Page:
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CHAPTER III.

FROM THE ACCESSION OF JAMES THE FIRST, TO THE

GREAT REBELLION.

[1601.] Clement the Eighth had declared, that • the Scotchman should never ascend the throne of England, unless he submitted to the chair of Peter, and consented to hold the three kingdoms as fiefs of the holy see.' To support this menace, the pontiff had exerted the usual arts of his court, in negotiating with the French and Spanish governments, and in soliciting the Roman Catholics of the two islands. The talents of Cardinal Allen, and Father Parsons, had been combined to produce the Conference about the Succession ; and the equal zeal of less eminent agents had been employed in giving publicity to its doctrines. But France from humanity, and Spain from vexation t, refused to countenance the schemes of the Vatican ; in England the Protestant interest, already predominant, was now supported by the strength of the Scottish monarchy; and, after thirty years of exterminating warfare, some little respite was necessary for Ireland. Thus Clement was compelled to abandon his project; and on the demise of Elizabeth, the Scotchman had no competitor for the splendid inheritance. A few zealots indeed, in Cork, Limerick, Waterford, and other places *, seemed willing to hazard a fresh insurrection in support of the Infanta and the Catholic cause ; but the vigour and address of the deputy Mountjoy soon removed these trifling exceptions to the general tranquillity.

* Mr. Butler, History of Catholics, i. 269. et seq.

† The French monarch said, that the design of his holiness would only make the Catholics more miserable than ever, by engaging them in an attempt against the laws and the lawful succession ;'. so much more tenderness had a foreign prince, than the Holy Father, for the welfare of the Roman Catholics. The Spaniard was irritated at the perfidy of the Vatican, which, after repeated promises, now refused to sanction his pretensions to England. Clement's plan was, to confer the three kingdoms upon the Lady Arabella Stuart, and the lady upon Cardinal Farnese:— the cardinal was, of course, to be ab. solved from his religious oaths. - Mr. Butler, as before.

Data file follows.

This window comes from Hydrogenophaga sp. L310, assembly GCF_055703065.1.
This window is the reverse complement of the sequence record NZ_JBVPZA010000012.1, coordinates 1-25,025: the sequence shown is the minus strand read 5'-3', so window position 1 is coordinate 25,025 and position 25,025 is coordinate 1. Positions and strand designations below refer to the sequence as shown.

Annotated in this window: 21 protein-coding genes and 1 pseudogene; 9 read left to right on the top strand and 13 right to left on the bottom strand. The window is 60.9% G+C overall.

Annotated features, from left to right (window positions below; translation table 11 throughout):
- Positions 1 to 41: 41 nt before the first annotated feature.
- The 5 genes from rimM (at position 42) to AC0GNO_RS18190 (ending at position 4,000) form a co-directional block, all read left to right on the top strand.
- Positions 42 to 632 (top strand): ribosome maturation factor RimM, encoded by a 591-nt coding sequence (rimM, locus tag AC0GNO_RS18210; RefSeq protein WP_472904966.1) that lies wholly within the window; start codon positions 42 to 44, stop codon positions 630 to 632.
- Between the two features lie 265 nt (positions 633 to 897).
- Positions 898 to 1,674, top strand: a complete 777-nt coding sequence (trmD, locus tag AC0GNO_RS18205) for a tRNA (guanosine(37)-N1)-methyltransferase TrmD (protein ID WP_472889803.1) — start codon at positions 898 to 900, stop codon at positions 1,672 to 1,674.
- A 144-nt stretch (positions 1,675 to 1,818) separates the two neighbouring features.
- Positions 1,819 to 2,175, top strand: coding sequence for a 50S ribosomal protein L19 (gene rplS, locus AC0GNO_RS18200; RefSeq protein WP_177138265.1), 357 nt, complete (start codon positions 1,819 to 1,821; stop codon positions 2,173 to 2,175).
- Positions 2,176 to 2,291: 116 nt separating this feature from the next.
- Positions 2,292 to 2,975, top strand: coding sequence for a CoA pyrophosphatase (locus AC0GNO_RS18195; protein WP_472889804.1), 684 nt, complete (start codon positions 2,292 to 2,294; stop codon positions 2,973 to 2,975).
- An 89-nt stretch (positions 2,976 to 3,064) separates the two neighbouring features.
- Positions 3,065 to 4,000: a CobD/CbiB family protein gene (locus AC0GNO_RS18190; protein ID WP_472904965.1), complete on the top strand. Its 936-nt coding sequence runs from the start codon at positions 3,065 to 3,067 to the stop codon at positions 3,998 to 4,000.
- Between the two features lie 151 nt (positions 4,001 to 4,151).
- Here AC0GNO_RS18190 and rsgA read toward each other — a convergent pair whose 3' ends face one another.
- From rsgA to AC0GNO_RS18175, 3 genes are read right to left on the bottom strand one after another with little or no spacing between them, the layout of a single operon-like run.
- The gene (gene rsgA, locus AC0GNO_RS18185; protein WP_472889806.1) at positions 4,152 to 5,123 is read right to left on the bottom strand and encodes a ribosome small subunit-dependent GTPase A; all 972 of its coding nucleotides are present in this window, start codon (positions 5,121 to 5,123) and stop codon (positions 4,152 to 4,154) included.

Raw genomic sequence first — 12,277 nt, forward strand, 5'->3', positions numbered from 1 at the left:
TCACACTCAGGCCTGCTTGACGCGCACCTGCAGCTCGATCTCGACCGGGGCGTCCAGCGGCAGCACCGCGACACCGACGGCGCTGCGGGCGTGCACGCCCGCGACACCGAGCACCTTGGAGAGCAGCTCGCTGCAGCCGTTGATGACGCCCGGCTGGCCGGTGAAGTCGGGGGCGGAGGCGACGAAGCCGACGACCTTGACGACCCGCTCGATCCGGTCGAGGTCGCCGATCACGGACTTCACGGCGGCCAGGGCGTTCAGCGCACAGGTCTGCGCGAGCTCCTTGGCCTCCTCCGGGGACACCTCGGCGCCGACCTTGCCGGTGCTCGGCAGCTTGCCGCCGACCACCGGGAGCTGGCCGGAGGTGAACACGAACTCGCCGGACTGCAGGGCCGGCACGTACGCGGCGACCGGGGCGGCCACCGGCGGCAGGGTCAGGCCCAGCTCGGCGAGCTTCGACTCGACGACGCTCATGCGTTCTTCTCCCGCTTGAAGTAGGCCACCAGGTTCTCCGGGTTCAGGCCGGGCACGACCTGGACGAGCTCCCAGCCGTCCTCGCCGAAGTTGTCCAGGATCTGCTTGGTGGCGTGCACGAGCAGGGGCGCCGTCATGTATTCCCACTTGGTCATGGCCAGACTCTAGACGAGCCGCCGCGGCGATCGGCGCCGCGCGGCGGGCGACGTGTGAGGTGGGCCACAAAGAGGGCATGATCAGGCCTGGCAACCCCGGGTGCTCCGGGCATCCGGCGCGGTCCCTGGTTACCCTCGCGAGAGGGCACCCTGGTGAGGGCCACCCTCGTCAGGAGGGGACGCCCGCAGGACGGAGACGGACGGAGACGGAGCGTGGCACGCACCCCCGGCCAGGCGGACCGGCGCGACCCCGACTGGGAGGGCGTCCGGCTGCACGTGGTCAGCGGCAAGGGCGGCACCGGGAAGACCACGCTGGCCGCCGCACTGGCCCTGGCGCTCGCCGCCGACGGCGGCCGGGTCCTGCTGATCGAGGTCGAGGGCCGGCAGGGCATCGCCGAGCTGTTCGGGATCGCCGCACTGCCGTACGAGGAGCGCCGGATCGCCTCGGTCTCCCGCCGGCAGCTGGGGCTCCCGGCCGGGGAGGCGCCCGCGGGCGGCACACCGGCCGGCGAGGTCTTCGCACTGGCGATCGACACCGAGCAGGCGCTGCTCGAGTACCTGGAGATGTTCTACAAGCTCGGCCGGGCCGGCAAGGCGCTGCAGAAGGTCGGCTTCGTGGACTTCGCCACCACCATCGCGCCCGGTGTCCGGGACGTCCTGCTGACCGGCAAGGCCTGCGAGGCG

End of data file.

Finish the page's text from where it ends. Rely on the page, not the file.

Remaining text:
It was not, however, the quiet of mere exhaustion, in which Ireland now lay. Expectation (just and natural, if it could have been restrained within sober limits; but dangerous, from the ardent temper of the people, and the mischievous industry with which their hopes were inflamed,) had its share in producing the unwonted calm. The old Irish regarded James as a kinsman t; and were taught to expect great favours from a prince, who, after an oppressive interregnum of four hundred and fifty years, had restored the legitimate line of their Milesian sovereigns. The monarch, on his part, gladly admitted the plea of consanguinity, and displayed a kindly interest in the welfare of his Irish people. To mark his accession as the auspicious opening of a new era, he commenced his reign with an act of indemnity and oblivion for all past offences; and, as a pledge of the indulgence to be shown to minor culprits, received O'Neil, and his son-in-law O'Donel, with distinguished attention. This sweeping amnesty was followed by a commission of grace, for the settlement of landed property : by which, the great proprietors were secured against the claims of the crown ; inferior holders were, in their turn, protected from the exactions of the nobles; and all estates made descendible according to the law of England. Lastly, the whole body of the common people, Milesians, and those Anglo-Irish who had fallen into the native customs, were emancipated for ever from the dominion of their lords : Ulster, with parts of Leinster and Connaught, for the first time, and Munster, after an interval of two centuries, saw judges taking their circuits of assize, and dispensing the comforts of English jurisprudence. Benevolent, but ineffectual measures: - It was beyond the reach of a proclamation, to abolish the memory of old grievances; to make an Irish landlord contented with equal laws and a reasonable rent; to appease the hungry and contentious expectancies, which, by the usages of tanistry and gavelkind, were collected round an Irish property ;